Someone once said, “It’s easier to ride a horse in the direction it is going.” I often think of that remark when working with libraries that are successfully embracing change. There’s no argument that today’s libraries are no longer stand-alone, quiet, isolationist facilities that people have to physically visit to get something from. Hardly. Rather, today’s successful libraries are doing as much — or more — outside their walls as inside. It’s this mission growth (not mission creep) that has some library staff and leaders trying to avoid the horse altogether, rather than learning how to ride.

The good news is that working with these changes instead of against them is going to make you a lot happier; it will make your library more successful, and, overall, it will garner community support and engagement, the likes of which have never before been seen. And that’s what we’re all here for: to serve our communities in ways that meet their needs in the best ways possible.In its simplest form, the answer is to get outside your walls. But in doing so lots of questions arise, including these:

Question: All the staff in our children’s department really want to become more engaged with our schools, and we know the schools need us, but we just can’t seem to get the bosses to agree to let us spend more time working with them. What can we do?

Often leadership is under a lot of pressure to achieve in certain areas. So ask yourself, what are your bosses’ goals? Maybe you can match your goals to your bosses’ goals for a win-win.

For example, one library’s administration was dead set on increasing circulation. Period. That was their measurement and they were sticking to it. (We’ll save that discussion for another post!) In this case, a staff member looking to do more work with schools could investigate how he could partner with the schools to make sure all school children are issued library cards. Another avenue would be to get kids interested in coming into the library to check out books during outreach programs. On visits to schools to support teachers and their curriculum needs, he could also bring with him lots of books that would interest kids for check out.

There are plenty of off-site tools available to use for distance check out, from hand-held scanning devices to wireless connections. Your Integrated Library System (ILS) will have information on what’s available to you. And, if his library couldn’t afford or use any of those tools, he could still use a paper and pencil to write down card and barcode numbers. In this example, the staff member accomplishes both his goal of forming a closer partnership with area schools and his administration’s goal of increasing circulation.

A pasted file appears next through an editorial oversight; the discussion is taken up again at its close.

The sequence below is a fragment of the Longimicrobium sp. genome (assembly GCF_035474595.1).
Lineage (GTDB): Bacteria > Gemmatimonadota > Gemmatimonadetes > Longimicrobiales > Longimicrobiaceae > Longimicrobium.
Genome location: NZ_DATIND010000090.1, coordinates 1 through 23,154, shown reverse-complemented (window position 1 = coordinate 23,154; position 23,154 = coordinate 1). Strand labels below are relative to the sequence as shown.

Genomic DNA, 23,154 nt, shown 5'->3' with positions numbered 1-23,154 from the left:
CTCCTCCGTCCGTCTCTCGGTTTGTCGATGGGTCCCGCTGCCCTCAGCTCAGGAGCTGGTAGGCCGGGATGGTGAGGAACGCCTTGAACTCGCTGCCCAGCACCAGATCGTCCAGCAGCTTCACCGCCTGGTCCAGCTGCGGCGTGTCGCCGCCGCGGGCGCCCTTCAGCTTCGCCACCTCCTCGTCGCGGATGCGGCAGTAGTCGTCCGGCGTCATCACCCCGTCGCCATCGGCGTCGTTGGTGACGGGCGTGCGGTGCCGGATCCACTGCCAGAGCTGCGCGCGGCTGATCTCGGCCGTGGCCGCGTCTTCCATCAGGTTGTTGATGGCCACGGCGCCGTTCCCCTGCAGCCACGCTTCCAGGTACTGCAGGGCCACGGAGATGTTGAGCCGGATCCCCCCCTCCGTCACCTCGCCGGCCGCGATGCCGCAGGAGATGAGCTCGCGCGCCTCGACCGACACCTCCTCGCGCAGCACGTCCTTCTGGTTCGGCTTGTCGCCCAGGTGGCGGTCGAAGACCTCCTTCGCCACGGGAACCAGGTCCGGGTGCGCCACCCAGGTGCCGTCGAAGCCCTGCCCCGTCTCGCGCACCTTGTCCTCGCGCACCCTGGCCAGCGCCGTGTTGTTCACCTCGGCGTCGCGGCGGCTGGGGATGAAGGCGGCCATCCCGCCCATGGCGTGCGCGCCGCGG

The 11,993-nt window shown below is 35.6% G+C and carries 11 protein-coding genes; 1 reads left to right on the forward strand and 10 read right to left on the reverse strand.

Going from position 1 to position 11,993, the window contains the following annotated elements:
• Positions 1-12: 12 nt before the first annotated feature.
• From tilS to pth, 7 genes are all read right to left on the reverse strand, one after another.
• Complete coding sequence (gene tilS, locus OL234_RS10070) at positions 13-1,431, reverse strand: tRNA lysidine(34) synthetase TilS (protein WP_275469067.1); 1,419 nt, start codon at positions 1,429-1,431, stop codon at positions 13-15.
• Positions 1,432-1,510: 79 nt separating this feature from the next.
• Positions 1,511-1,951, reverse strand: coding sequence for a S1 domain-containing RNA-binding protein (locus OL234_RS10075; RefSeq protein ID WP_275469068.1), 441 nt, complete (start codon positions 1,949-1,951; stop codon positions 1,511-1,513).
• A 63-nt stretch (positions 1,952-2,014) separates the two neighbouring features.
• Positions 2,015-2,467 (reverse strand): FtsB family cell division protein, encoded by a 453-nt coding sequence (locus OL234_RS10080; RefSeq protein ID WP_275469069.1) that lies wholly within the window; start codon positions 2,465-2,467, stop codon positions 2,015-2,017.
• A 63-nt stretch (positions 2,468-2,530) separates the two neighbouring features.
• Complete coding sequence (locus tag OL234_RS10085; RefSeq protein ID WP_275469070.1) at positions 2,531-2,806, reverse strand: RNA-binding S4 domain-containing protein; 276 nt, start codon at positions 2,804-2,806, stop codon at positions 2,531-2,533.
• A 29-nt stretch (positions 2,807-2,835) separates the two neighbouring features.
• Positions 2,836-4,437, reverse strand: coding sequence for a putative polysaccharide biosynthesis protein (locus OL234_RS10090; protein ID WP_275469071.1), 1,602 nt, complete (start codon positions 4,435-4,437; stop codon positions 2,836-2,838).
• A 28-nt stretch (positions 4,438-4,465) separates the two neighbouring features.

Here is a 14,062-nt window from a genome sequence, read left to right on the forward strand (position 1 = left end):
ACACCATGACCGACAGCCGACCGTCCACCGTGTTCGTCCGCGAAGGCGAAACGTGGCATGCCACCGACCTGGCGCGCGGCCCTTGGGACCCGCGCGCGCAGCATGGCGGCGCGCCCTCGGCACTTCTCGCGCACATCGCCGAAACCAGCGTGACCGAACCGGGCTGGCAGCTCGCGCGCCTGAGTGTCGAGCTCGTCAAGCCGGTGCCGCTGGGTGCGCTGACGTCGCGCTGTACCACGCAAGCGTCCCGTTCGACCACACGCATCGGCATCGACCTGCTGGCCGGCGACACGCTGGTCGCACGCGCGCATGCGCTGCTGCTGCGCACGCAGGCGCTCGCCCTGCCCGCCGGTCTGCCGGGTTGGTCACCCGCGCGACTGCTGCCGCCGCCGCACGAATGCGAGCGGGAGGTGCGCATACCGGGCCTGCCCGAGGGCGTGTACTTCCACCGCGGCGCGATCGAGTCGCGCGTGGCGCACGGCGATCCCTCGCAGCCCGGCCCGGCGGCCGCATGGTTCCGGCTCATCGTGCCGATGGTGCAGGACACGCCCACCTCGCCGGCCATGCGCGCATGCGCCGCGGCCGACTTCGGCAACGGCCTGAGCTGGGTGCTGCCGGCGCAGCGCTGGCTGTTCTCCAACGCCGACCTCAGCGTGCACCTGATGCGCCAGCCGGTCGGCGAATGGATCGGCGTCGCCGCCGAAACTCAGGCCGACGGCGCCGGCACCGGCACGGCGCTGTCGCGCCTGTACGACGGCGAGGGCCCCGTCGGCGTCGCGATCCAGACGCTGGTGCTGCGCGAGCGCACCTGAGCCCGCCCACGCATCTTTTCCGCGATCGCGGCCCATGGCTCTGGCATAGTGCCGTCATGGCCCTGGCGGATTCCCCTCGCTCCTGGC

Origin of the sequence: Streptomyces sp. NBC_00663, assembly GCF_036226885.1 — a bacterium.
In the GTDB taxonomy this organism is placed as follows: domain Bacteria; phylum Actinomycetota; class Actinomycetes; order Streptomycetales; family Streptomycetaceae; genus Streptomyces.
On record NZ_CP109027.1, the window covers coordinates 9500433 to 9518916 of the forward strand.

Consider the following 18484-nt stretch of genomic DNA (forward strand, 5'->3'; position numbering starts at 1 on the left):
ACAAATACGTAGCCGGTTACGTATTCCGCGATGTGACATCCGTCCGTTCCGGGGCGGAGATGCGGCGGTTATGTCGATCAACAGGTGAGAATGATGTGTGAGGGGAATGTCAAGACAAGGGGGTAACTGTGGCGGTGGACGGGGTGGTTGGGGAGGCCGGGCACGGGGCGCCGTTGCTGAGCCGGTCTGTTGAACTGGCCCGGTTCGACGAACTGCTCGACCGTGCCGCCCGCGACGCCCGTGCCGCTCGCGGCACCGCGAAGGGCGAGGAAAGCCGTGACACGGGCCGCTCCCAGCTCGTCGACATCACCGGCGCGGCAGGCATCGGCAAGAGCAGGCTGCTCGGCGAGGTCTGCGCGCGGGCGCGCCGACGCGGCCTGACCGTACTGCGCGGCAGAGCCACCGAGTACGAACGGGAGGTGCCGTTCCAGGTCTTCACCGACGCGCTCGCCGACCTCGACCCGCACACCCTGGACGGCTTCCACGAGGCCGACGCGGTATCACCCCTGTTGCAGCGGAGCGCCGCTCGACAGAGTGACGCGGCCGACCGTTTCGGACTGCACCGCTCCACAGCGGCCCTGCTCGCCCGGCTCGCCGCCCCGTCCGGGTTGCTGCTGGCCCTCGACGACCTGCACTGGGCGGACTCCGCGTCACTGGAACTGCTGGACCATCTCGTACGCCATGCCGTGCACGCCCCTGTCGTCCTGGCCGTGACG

Do you have too many rules about getting library cards to make this work? If so, then my next suggestion would be to get rid of some of those rules. Libraries have tried many alternatives successfully, such as the following:

Issue special Kid Cards, with limits on how many items can be checked out.

Don’t charge fines (that can end up restricting use and circulation) for anything classified as a juvenile item.

Explore the possibility of issuing one-time cards to be used at each visit, just to capture the circulation from that event.

This is just one example of how you can begin by understanding what it is your bosses want and then find a way to give it to them while still achieving your own goals. If you find a way to work together, everyone can win.

If you have an example of how this has worked in your library, please share it in the Comments section so we can all get more ideas!

Question: I’m the new director, and I’m having trouble getting staff to get behind me and try new things. My top priority is to help the library be well known in the community. What can I try?

First, I’d suggest you take a look at how you’ve introduced changes that weren’t well received. Consult your leadership team if you have one, or ask the staff directly. What might you learn, for example, if you were to ask your staff to email suggestions to you on the best way to try out new ideas? You might just find you’ve made some missteps in your approach, given you’re not completely aware of your library’s culture yet. With input from your staff, you can work together to get on the same page.

Once you’re working together, consider these common roadblocks to managing change, and see if you can find any alternative approaches to try:

Why are we doing this? If you don’t educate your staff about the reasons for a change, they will almost always be uncomfortable at best and reluctant at worst when it comes to taking part. Explain clearly why the library needs to do something differently, and then stop and listen for questions, ideas and feedback. Be flexible, and incorporate as many of the staff’s ideas as possible, while letting them know that you will be continually evaluating the changes and making adjustments as necessary.